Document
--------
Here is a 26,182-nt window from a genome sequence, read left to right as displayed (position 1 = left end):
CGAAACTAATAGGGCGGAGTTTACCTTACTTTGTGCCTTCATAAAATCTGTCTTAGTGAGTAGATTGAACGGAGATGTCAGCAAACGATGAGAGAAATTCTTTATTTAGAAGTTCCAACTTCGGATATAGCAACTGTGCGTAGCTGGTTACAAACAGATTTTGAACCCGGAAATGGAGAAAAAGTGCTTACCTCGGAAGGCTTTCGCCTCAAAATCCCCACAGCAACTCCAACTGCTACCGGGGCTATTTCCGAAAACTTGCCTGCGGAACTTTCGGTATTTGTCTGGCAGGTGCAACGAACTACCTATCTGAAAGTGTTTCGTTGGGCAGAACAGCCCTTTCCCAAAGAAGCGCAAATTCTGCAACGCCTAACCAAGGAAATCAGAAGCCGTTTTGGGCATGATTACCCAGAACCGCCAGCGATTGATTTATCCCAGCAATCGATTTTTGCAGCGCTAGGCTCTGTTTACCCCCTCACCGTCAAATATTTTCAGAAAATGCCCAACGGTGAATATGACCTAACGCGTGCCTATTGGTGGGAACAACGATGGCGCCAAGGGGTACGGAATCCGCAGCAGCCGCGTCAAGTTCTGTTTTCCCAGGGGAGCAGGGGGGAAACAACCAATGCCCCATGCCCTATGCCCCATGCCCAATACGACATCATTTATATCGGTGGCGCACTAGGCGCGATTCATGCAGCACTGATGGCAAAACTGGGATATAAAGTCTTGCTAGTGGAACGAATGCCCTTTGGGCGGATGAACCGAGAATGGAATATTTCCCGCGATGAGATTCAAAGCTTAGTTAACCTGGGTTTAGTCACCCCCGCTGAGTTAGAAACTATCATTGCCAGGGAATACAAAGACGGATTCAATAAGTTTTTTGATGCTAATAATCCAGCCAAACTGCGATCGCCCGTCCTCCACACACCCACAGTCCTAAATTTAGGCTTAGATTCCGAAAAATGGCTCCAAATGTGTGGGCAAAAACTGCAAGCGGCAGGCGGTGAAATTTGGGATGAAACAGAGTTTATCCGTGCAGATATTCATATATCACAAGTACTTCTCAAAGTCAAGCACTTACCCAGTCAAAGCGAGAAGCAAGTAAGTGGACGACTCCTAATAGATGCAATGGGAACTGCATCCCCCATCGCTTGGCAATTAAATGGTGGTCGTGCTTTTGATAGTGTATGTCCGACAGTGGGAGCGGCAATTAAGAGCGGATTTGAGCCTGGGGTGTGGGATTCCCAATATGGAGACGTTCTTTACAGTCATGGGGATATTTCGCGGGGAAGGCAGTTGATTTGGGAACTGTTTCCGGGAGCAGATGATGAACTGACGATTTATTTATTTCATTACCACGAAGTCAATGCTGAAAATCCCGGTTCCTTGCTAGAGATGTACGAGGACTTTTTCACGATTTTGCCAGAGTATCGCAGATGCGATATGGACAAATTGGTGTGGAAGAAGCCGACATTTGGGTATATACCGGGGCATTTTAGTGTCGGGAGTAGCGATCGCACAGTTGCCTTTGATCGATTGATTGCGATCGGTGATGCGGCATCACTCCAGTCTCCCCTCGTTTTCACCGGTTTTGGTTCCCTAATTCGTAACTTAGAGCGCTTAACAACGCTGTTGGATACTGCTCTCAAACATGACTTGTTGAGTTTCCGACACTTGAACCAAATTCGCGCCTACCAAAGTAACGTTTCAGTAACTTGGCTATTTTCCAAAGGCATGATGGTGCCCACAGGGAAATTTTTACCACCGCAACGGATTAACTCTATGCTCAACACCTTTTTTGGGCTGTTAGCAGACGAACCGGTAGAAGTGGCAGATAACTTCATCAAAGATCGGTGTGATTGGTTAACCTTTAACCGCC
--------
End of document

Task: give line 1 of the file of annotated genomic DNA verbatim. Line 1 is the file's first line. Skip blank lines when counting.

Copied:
Here is a 26,182-nt window from a genome sequence, read left to right as displayed (position 1 = left end):